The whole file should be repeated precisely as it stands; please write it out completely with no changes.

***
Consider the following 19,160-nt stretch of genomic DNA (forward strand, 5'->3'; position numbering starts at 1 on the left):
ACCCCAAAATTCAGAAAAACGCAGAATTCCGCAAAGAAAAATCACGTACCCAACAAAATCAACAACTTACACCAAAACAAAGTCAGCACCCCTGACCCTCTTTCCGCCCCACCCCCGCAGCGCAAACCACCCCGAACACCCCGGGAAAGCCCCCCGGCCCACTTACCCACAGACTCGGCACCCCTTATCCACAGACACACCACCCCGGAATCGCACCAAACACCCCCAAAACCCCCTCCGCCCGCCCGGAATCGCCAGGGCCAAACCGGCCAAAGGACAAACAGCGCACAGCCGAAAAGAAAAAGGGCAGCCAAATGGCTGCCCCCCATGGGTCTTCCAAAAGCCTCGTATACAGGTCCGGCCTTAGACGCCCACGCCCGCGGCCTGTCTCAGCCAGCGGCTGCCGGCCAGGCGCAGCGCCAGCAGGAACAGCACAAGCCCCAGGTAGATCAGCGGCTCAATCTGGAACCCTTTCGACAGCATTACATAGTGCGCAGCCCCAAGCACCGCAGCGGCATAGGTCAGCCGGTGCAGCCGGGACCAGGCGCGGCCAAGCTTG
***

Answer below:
Consider the following 19,160-nt stretch of genomic DNA (forward strand, 5'->3'; position numbering starts at 1 on the left):
ACCCCAAAATTCAGAAAAACGCAGAATTCCGCAAAGAAAAATCACGTACCCAACAAAATCAACAACTTACACCAAAACAAAGTCAGCACCCCTGACCCTCTTTCCGCCCCACCCCCGCAGCGCAAACCACCCCGAACACCCCGGGAAAGCCCCCCGGCCCACTTACCCACAGACTCGGCACCCCTTATCCACAGACACACCACCCCGGAATCGCACCAAACACCCCCAAAACCCCCTCCGCCCGCCCGGAATCGCCAGGGCCAAACCGGCCAAAGGACAAACAGCGCACAGCCGAAAAGAAAAAGGGCAGCCAAATGGCTGCCCCCCATGGGTCTTCCAAAAGCCTCGTATACAGGTCCGGCCTTAGACGCCCACGCCCGCGGCCTGTCTCAGCCAGCGGCTGCCGGCCAGGCGCAGCGCCAGCAGGAACAGCACAAGCCCCAGGTAGATCAGCGGCTCAATCTGGAACCCTTTCGACAGCATTACATAGTGCGCAGCCCCAAGCACCGCAGCGGCATAGGTCAGCCGGTGCAGCCGGGACCAGGCGCGGCCAAGCTTG